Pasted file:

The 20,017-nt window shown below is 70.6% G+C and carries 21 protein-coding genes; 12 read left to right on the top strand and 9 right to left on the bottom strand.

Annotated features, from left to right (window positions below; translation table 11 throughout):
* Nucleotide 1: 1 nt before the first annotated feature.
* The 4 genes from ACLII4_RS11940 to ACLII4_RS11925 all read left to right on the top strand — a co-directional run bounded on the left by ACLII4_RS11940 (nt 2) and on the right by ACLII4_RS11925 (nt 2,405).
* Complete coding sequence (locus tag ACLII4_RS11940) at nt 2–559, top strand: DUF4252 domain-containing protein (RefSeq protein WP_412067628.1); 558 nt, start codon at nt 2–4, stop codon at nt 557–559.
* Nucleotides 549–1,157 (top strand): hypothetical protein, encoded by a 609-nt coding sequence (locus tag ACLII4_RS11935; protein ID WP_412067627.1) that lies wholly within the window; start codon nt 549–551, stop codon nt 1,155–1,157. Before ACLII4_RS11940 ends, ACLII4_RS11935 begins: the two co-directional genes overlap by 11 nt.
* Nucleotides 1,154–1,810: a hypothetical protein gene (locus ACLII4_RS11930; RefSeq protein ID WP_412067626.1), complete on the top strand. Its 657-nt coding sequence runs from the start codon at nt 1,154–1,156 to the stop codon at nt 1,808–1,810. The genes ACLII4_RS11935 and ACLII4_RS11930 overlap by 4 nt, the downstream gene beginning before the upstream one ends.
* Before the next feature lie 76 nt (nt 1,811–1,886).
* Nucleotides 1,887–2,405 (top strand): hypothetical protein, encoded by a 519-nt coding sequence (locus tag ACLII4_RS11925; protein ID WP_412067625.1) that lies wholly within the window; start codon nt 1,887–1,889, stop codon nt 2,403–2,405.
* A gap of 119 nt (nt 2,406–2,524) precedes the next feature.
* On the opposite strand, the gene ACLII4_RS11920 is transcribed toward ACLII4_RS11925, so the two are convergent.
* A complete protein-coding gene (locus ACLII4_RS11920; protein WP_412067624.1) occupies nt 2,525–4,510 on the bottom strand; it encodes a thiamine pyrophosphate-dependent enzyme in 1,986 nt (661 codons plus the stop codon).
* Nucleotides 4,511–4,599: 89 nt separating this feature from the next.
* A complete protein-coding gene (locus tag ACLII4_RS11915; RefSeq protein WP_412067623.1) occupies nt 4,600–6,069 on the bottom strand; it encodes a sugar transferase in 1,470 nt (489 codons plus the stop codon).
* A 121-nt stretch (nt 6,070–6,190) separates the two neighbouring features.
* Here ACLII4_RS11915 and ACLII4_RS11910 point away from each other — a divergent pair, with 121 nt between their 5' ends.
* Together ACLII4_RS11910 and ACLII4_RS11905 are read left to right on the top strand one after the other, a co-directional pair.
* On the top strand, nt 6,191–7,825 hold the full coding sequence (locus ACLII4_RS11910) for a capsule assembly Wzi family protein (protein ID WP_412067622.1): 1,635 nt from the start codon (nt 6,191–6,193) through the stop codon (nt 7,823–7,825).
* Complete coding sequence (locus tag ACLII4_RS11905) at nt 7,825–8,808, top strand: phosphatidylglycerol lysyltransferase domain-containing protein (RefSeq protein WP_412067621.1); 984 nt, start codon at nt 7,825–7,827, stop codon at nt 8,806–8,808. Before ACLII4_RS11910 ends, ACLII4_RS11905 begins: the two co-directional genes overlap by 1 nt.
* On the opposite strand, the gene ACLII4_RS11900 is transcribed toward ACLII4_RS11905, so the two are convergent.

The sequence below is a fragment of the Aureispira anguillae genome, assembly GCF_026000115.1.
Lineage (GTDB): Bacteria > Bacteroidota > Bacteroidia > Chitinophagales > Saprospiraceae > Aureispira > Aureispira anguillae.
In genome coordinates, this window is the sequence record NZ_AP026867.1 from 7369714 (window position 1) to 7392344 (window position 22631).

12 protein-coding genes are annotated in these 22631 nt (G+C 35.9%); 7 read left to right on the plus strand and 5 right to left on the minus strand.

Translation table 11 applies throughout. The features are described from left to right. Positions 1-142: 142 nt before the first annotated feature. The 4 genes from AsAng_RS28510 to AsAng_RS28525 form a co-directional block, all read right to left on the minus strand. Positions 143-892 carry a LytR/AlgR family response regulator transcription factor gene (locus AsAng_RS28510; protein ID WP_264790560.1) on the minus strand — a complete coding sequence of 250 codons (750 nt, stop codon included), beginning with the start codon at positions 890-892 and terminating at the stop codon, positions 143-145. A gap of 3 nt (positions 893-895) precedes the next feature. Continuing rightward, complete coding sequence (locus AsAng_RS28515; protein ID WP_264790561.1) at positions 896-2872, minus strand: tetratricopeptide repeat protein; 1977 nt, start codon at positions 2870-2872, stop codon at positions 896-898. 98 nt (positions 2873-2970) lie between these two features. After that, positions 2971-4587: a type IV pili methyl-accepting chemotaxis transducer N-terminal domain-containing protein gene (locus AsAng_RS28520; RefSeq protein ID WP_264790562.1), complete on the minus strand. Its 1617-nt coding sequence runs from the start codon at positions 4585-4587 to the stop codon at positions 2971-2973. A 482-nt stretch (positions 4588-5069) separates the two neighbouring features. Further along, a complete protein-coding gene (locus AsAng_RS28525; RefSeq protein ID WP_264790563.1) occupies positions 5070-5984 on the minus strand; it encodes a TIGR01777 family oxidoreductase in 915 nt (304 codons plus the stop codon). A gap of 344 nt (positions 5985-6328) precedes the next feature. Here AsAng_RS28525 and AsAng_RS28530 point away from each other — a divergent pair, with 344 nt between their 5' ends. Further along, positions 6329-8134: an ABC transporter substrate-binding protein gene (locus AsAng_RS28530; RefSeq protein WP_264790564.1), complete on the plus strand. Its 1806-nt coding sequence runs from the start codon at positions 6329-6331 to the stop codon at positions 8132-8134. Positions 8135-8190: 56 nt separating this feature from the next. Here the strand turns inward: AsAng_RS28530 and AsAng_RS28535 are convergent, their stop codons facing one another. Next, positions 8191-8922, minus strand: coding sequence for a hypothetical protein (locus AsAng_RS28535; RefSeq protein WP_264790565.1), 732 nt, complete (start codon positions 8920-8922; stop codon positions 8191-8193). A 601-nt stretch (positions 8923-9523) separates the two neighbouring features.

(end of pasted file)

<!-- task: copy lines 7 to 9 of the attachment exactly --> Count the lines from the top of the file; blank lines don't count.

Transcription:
* Nucleotides 1,154–1,810: a hypothetical protein gene (locus ACLII4_RS11930; RefSeq protein ID WP_412067626.1), complete on the top strand. Its 657-nt coding sequence runs from the start codon at nt 1,154–1,156 to the stop codon at nt 1,808–1,810. The genes ACLII4_RS11935 and ACLII4_RS11930 overlap by 4 nt, the downstream gene beginning before the upstream one ends.
* Before the next feature lie 76 nt (nt 1,811–1,886).
* Nucleotides 1,887–2,405 (top strand): hypothetical protein, encoded by a 519-nt coding sequence (locus tag ACLII4_RS11925; protein ID WP_412067625.1) that lies wholly within the window; start codon nt 1,887–1,889, stop codon nt 2,403–2,405.